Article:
Podesta reckoned they left the Grapes at about ten to twelve, giving themselves ten minutes to reach the gangway. It should have been plenty of time but as the six men made their way to the ship, a passenger train approached them on one of the many tracks that criss-crossed through the docks. “Oh, let the train go by,” said one of the Slade brothers, but Nutbean and Podesta jumped ahead of it, leaving the Slades and Penney behind as the train rolled by. Thanks to their quick thinking, William Nutbean and John Podesta made it to the ship in time. However, Podesta recalled that the train was a particularly long one, and by the time the Slades and Penney got to the ship, the gangway was just about to be raised. One of the passengers, Lawrence Beesley, who would survive the sinking, recalled seeing a ‘knot of stokers’ running along the quay with their kit bags slung over their shoulders. He saw them reach the gangway but the officer in charge refused to let them board. According to Beesley, the stokers argued and gesticulated as they tried to explain the reason for their lateness, but the officer remained obdurate and waved them back. The gangway was dragged back despite their protests and the maiden voyage began. Bertram, Thomas, and Alfred Slade, along with Alfred Penney, may well have stood and watched the ship slowly slip away towards Southampton Water. Perhaps they went back to the pub to drown their sorrows over missing their pay day on a prestigious maiden voyage. Either way, that drink at the Grapes and the passing train quite possibly saved their lives.
10 April 1912 – 14 April 1912: Titanic’s maiden voyage: Nutbean and Podesta were employed as firemen and they worked in the heat of the bowels of the ship. For days, Titanic sailed towards New York without a care, as men like Nutbean and Podesta kept the fires burning below the waterline and the passengers above. Nutbean and Podesta were just two of at least seven hundred and twenty crew members and officers who had given a Southampton address when they signed on. These men and women who either lived or lodged in Southampton prior to the voyage performed a wide range of jobs on board, from captain and first officer to fireman and trimmer, from wine butler and first class steward to bell boy and vegetable cook.
14 April 1912: “Iceberg, right ahead.”
Nutbean and Podesta came off duty on the evening of 14 April 1912 and they went to the galley to have some food. Upon leaving, Podesta heard the lookouts in the crow’s nest inform the bridge that there was ice ahead. ‘Nutbean and I went on deck and looked around but saw nothing. It was a lovely calm night but pitch black,’ Podesta later recalled. They went back to their quarters and chatted for about an hour before turning in, but five minutes later they heard the lookout shout, “Ice ahead, sir.” Southampton resident and Titanic lookout Fred Fleet would later tell the British Wreck Commissioner’s Inquiry that he saw a ‘black object’ and immediately rang the bell three times. He phoned the bridge and told them, “Iceberg, right ahead.”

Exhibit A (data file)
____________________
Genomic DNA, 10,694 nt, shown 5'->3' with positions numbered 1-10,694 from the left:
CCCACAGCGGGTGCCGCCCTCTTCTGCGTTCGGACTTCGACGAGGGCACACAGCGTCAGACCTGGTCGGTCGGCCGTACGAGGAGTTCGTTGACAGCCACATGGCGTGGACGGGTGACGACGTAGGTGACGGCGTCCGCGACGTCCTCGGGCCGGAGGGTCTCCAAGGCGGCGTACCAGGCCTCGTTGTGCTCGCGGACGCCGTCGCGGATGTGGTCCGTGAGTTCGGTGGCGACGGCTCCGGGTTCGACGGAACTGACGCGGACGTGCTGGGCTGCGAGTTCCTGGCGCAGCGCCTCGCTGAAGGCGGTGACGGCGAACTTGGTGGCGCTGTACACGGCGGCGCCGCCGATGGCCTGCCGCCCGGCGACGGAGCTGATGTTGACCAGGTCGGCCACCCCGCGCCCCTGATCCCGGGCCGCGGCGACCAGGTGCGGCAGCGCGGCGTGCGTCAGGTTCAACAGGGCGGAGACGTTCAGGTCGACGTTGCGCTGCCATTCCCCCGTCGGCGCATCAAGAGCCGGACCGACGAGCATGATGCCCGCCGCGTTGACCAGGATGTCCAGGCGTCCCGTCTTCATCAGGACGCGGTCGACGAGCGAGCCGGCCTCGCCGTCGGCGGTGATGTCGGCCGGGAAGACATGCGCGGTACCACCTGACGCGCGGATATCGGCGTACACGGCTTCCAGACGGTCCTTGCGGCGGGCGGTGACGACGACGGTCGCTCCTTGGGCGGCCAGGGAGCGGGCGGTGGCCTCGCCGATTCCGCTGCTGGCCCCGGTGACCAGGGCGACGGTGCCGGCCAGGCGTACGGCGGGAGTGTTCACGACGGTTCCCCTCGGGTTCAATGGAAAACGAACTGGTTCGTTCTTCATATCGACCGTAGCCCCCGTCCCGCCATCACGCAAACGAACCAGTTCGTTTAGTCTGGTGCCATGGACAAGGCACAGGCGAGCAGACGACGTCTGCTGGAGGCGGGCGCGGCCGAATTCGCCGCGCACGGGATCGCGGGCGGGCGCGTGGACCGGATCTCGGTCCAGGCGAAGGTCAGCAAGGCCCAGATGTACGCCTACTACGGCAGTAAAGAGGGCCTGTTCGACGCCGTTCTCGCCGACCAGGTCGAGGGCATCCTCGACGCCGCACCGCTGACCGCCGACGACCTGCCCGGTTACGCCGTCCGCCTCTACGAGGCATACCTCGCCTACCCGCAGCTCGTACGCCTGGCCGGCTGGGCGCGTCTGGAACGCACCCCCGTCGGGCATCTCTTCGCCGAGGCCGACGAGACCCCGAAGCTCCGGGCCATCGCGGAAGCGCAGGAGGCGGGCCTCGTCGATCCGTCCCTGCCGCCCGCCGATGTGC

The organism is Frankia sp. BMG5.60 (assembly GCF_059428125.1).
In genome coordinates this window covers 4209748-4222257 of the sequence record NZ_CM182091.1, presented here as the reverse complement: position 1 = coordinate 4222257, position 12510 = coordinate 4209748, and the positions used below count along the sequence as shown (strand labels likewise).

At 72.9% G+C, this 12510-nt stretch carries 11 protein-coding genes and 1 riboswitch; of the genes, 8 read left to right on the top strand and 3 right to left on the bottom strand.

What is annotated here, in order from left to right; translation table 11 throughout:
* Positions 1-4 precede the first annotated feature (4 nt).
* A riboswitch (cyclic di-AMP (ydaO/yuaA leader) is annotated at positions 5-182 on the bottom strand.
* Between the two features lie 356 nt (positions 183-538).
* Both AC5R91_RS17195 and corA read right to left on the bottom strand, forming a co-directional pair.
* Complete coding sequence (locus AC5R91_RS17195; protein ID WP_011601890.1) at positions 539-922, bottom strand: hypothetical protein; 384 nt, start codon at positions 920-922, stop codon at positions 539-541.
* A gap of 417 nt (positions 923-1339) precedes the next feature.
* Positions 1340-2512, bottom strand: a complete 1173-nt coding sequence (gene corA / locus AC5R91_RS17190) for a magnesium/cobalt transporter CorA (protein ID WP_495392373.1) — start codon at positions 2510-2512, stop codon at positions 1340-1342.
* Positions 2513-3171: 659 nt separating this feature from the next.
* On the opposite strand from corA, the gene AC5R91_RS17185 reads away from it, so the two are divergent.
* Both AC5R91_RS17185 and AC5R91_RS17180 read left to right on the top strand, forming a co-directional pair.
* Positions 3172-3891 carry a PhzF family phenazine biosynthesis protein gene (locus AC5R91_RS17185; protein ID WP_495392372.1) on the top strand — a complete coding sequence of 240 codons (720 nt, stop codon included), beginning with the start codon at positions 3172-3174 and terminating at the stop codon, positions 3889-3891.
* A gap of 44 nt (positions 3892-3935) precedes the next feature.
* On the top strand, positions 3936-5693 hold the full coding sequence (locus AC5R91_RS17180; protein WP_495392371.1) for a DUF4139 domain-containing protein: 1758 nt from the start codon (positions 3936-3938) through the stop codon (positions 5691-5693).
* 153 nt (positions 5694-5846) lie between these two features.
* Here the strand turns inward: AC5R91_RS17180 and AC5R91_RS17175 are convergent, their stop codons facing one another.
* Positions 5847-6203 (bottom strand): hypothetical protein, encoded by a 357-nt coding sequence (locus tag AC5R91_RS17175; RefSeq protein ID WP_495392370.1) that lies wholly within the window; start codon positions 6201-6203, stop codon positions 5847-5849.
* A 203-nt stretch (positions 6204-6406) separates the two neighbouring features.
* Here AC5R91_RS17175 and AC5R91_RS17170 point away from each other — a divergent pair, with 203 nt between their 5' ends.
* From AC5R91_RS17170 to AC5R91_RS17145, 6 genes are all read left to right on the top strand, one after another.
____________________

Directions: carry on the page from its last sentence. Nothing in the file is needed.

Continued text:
Podesta described Titanic hitting the iceberg as ‘only a quiver’ which didn’t even wake those who were in a deep sleep. Nutbean and Podesta left their room for the spiral ladder which led down into the engine room and they saw men running away from the sound of water rushing into the forward hold. They went back to their room and began shaking the men to wake them. Podesta remembered one in particular, a fireman called Augustus George Stanbrook (who can be found on the Titanic Crew Map living at 36 York Street). “I said, ‘Come on Gus, get a lifebelt and go to your boat, she’s sinking.’ He began laughing and simply lay back again, thinking it was a joke,” Podesta recalled. Augustus George Stanbrook would not survive the sinking.
Eustace Horatius Blann came into the room holding a lump of ice and exclaimed, “Look what I found on the deck.” Blann, who lived at 99 Pound Street (now Cannon Street) in Shirley, did not survive the sinking. Then, the boatswain, Albert William Stanley ‘Alfred’ Nichols, who lived not far from Blann at 37 Oakley Road in Shirley, came into the room. Podesta remembered him looking very pale. He told the men to get their lifebelts and to go and man their lifeboats. Nichols would not survive the sinking either.
Nutbean and Podesta went to their lifeboat but found it was already full so they were ordered to help lower it, which they did. Podesta tried to find something to make a raft as Nutbean walked towards the bridge, and there he found another lifeboat. First Officer William Murdoch, who lived on Belmont Road in Portswood, ordered the two men to jump in. Murdoch did not survive the sinking but this order likely saved the lives of Nutbean and Podesta.